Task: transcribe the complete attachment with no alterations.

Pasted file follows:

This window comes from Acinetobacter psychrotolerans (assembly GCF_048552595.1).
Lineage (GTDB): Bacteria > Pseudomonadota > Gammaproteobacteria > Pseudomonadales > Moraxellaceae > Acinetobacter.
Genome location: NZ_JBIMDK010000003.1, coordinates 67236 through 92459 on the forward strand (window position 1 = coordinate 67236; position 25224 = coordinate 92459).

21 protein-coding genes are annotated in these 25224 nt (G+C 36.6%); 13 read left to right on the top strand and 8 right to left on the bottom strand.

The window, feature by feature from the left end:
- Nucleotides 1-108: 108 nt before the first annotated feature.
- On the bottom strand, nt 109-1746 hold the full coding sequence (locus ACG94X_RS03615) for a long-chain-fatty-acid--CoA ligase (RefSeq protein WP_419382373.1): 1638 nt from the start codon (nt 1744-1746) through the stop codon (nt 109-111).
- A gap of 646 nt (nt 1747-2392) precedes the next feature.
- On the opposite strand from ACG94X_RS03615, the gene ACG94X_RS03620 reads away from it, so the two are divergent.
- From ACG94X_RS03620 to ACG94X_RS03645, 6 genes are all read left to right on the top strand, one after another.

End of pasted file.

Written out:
This window comes from Acinetobacter psychrotolerans (assembly GCF_048552595.1).
Lineage (GTDB): Bacteria > Pseudomonadota > Gammaproteobacteria > Pseudomonadales > Moraxellaceae > Acinetobacter.
Genome location: NZ_JBIMDK010000003.1, coordinates 67236 through 92459 on the forward strand (window position 1 = coordinate 67236; position 25224 = coordinate 92459).

21 protein-coding genes are annotated in these 25224 nt (G+C 36.6%); 13 read left to right on the top strand and 8 right to left on the bottom strand.

The window, feature by feature from the left end:
- Nucleotides 1-108: 108 nt before the first annotated feature.
- On the bottom strand, nt 109-1746 hold the full coding sequence (locus ACG94X_RS03615) for a long-chain-fatty-acid--CoA ligase (RefSeq protein WP_419382373.1): 1638 nt from the start codon (nt 1744-1746) through the stop codon (nt 109-111).
- A gap of 646 nt (nt 1747-2392) precedes the next feature.
- On the opposite strand from ACG94X_RS03615, the gene ACG94X_RS03620 reads away from it, so the two are divergent.
- From ACG94X_RS03620 to ACG94X_RS03645, 6 genes are all read left to right on the top strand, one after another.